Info

SAGE Palliative Medicine & Chronic Care

Want to hear latest research in Palliative Medicine? Want to receive practical guidance to clinical practice in palliative patient care?   Every month, this podcast features an author from Palliative Medicine, a highly ranked, peer reviewed scholarly journal dedicated to improving knowledge and clinical practice in the palliative care. In these focussed 10 minute episodes, the authors provide a personal interpretation of their published work. You’ll hear learn from original papers, reviews, case reports, editorials and other interesting work published in the journal.
RSS Feed
SAGE Palliative Medicine & Chronic Care
2021
July
June
April
March
February
January


2020
December
October
August
June
April
March
January


2019
December
October
September
July
May
March
January


2018
December
November
October
August
July
April
March
January


2017
December
October
September
August
July
June
May
March
February
January


2016
November


Categories

All Episodes
Archives
Categories
Now displaying: January, 2021
Jan 5, 2021

This episode features Dr Catriona Mayland (University of Sheffield, Sheffield, UK).

Advanced head and neck cancer patients have specific challenges due to the impact of the illness on vital functions such as eating, speaking and breathing. Identifying the palliative care needs of this specific cancer subgroup would help provide guidance about how services could best provide care.

Advanced head and neck cancer patients have a diverse range of palliative care needs, but there is variability in terms of access and timing to palliative care services. Dissonance between patients and family carers about information needs and decision-making represent additional complexities. Head and neck cancer patients frequently require acute interventions even during the last weeks of their life.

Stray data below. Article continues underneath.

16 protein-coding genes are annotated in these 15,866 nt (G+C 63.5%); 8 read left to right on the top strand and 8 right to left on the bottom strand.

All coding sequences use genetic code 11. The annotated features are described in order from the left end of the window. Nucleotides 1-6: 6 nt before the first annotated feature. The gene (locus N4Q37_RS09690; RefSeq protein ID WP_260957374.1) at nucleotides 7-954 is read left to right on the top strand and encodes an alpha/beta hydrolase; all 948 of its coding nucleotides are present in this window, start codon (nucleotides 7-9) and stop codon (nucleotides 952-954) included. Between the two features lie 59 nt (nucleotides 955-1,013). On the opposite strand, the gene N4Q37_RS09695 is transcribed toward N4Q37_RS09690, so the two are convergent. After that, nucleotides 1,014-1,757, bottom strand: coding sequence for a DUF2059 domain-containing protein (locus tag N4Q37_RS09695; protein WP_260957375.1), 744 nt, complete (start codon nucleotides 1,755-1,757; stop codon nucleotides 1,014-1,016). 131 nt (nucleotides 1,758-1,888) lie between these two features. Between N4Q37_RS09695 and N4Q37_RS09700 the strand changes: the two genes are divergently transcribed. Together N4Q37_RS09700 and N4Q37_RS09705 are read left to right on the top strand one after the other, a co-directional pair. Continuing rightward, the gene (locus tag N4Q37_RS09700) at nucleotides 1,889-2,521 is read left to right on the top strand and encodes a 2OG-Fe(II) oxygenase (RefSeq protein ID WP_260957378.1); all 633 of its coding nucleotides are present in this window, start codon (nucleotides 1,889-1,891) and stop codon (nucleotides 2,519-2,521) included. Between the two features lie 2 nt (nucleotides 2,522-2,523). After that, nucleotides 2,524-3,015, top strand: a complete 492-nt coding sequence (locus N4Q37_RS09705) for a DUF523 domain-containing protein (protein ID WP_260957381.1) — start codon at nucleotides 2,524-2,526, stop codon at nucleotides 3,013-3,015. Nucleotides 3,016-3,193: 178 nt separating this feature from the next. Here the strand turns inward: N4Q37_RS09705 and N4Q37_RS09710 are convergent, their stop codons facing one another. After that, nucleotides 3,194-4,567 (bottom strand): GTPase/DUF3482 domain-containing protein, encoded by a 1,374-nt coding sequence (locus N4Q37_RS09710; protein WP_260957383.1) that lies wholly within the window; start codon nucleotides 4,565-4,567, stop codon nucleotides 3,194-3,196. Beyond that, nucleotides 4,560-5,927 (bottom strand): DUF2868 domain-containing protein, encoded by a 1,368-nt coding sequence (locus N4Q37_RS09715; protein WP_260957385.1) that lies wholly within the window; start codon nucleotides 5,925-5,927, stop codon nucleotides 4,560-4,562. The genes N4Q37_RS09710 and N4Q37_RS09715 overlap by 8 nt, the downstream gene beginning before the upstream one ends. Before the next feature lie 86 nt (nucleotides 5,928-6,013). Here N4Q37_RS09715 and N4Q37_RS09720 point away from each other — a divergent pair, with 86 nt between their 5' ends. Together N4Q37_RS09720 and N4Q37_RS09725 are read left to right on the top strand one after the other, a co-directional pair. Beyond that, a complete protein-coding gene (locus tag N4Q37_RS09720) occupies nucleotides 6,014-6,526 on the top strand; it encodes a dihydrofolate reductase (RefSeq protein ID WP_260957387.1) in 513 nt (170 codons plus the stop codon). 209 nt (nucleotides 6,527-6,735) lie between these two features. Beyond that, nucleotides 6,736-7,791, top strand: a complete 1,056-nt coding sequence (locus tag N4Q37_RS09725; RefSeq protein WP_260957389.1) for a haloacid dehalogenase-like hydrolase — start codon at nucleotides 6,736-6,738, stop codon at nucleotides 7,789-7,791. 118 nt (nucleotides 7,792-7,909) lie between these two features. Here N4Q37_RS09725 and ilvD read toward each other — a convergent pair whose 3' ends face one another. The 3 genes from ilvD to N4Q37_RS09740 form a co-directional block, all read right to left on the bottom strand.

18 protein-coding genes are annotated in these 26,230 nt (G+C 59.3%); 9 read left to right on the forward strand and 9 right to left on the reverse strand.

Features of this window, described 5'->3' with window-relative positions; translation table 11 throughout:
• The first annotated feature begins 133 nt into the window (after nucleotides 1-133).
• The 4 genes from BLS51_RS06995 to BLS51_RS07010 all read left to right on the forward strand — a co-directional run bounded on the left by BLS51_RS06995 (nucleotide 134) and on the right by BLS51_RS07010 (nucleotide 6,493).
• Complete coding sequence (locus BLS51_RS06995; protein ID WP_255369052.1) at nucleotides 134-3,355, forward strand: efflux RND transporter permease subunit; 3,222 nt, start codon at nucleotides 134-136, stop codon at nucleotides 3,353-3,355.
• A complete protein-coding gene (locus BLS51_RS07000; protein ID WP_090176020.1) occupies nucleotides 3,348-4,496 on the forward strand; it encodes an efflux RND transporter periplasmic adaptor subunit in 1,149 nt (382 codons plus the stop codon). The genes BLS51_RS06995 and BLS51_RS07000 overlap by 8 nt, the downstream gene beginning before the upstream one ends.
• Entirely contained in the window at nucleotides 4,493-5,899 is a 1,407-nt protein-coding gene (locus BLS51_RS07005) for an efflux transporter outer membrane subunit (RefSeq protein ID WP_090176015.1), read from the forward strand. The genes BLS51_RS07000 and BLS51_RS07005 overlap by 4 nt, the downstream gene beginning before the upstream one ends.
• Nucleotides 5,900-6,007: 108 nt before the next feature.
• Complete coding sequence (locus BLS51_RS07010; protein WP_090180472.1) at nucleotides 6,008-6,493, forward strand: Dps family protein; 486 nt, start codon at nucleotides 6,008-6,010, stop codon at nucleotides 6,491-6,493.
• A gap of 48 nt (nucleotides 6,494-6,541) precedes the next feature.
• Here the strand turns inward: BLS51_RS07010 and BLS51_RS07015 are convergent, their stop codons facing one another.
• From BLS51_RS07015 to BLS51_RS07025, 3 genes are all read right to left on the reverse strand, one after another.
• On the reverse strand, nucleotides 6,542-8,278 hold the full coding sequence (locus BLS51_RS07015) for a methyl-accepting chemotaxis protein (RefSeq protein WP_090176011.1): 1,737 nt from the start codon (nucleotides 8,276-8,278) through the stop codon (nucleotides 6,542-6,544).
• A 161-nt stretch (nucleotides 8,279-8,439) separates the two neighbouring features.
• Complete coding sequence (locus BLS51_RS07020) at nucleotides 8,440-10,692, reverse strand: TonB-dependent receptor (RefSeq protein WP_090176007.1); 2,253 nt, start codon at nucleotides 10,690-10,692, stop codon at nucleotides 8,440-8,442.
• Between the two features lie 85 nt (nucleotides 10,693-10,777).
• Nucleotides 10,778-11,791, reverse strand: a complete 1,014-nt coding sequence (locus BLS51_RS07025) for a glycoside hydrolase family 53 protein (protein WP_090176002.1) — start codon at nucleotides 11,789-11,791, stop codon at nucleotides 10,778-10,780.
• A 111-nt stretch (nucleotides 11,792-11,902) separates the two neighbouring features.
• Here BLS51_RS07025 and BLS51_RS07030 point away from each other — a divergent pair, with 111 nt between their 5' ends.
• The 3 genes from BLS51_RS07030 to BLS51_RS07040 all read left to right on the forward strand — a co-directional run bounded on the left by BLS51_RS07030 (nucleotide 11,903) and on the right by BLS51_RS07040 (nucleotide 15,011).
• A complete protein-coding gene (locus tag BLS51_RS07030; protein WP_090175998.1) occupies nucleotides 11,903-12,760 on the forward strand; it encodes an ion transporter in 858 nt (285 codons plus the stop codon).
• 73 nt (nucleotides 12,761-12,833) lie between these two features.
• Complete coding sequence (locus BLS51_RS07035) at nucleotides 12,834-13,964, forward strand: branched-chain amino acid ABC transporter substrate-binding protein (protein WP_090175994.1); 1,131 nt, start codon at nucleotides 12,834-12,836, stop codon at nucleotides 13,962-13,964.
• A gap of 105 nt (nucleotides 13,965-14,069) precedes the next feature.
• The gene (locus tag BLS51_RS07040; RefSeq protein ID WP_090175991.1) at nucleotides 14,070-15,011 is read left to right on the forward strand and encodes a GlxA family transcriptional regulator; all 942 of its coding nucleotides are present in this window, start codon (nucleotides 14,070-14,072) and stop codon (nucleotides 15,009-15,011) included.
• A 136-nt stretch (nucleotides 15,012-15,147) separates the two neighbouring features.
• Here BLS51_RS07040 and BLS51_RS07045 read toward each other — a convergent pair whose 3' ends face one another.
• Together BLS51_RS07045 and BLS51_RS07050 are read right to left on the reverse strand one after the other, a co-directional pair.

Tailored needs-based referral systems for advanced head and neck cancer patients may help address issues relating to access to palliative care services. Models of care focused on increased integration and coordination across different care settings and multi-disciplinary teams may help address issues relating to frequent use of acute interventions during the last weeks of life. Prospective multi-centre studies, potentially using mixed methods approaches, and focused on testing specific components of care may help further understand and tailor services more appropriately to meet needs.

If you would like to record a podcast about your published (or accepted) Palliative Medicine paper, please contact Dr Amara Nwosu: 
a.nwosu@lancaster.ac.uk

Jan 5, 2021

This episode features Jeanna Qiu (Harvard Medical School, Boston, MA, USA).

Maintaining quality of life for patients with malignant fungating wounds requires collaboration of diverse healthcare specialties, from oncology and palliative care to wound care. Research has explored the experiences of patients with malignant fungating wounds and the nurses who treat them. It is essential to understand the experiences and perceived roles of clinicians from different specialties and disciplines who treat patients with malignant fungating wounds

Different clinical specialties assumed the leading role at different points of the clinical care timeline with medical oncology prominent throughout care. Identifies the points in time when collaboration between specialties is essential, when communication fails, or when clinicians from different specialties have differing perspectives and experiences.

Wound care and medical oncology must collaborate effectively to ensure accurate assessment of the progression of the wound and cancer. Palliative care and oncology must partner effectively to ensure patients’ quality of life and when to stop curative treatment. Strategies like joint visits or strengthening the professional relationships across specialties such that palliative care and oncology clinicians can have open conversations about patients may help to reduce the prevalence of conflicting messages to patients.

1